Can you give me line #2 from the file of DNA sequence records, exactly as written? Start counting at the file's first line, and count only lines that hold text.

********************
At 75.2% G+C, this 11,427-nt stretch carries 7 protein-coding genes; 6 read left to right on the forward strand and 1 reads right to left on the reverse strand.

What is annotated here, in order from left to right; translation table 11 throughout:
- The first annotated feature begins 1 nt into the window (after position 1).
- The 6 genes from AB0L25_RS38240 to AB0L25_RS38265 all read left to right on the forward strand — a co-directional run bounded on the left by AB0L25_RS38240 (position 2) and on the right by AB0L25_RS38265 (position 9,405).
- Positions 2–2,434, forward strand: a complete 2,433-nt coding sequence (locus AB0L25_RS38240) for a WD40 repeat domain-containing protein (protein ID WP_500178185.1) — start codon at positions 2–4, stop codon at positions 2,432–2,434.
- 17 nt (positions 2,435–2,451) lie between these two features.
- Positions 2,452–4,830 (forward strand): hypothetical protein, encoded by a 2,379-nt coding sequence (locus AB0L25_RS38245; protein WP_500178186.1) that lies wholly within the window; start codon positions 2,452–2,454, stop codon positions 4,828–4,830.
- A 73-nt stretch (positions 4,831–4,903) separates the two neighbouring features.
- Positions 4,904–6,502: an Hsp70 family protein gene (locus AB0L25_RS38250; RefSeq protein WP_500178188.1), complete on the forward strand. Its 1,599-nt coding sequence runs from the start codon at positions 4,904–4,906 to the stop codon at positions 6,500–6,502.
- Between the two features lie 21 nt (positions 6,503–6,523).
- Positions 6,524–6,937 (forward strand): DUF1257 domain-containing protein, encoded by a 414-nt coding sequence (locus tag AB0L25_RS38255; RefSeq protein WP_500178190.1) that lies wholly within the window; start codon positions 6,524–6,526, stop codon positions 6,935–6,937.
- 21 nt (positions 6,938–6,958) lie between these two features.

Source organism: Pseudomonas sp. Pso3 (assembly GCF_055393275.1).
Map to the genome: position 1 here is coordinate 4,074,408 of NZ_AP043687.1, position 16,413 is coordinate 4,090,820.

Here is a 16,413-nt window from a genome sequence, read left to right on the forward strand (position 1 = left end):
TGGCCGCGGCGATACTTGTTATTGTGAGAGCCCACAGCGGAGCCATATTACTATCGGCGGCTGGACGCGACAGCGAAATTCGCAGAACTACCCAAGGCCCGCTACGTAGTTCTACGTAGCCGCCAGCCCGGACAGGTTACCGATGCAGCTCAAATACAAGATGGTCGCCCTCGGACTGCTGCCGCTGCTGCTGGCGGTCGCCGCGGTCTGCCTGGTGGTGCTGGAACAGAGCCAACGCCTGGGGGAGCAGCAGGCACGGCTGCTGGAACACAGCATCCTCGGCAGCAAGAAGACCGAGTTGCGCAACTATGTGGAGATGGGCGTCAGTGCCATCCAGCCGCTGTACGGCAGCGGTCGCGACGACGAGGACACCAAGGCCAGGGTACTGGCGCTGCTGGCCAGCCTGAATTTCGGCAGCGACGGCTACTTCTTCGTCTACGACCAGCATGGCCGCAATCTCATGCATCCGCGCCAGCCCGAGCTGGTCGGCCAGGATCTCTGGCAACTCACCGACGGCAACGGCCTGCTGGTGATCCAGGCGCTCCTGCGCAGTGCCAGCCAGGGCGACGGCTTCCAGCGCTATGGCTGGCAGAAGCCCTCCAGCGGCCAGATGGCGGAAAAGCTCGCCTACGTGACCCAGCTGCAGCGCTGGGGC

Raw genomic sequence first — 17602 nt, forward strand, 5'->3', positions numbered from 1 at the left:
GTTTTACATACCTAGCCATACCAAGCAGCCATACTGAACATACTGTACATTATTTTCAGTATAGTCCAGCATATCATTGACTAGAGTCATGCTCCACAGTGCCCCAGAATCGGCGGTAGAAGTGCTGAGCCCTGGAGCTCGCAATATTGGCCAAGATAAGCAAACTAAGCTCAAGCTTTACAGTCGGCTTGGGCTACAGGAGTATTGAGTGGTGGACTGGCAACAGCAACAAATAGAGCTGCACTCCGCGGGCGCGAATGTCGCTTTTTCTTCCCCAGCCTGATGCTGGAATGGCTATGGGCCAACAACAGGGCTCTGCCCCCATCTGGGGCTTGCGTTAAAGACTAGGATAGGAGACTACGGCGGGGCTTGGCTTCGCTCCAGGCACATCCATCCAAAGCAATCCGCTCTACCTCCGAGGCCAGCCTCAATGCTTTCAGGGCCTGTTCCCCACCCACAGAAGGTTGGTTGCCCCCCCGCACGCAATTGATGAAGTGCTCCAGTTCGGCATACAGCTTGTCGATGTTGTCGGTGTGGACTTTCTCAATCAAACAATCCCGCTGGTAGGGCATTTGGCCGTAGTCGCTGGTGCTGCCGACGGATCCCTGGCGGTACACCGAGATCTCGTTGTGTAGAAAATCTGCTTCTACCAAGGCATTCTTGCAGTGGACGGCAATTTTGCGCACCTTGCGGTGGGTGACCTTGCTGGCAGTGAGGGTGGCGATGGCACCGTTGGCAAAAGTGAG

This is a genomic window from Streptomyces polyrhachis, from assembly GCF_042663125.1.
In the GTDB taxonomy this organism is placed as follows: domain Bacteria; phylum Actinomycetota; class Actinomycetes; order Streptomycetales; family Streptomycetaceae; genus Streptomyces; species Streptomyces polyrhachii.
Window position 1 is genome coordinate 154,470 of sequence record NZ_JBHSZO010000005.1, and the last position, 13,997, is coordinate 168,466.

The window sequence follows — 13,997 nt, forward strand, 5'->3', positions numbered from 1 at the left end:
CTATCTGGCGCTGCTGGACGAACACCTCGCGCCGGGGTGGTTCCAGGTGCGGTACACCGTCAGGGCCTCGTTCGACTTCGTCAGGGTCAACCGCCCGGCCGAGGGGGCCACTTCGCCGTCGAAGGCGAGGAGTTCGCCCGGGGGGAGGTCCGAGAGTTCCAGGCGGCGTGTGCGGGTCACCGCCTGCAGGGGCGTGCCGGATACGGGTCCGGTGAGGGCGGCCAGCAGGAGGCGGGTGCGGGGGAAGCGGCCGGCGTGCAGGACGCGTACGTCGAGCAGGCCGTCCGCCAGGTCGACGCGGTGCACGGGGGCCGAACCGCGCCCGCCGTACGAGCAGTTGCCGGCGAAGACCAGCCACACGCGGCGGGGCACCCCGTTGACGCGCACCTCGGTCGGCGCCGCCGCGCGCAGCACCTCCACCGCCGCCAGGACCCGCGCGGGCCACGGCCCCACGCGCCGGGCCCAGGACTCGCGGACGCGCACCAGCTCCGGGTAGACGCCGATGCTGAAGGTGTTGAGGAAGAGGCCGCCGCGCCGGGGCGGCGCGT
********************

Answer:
What is annotated here, in order from left to right; translation table 11 throughout: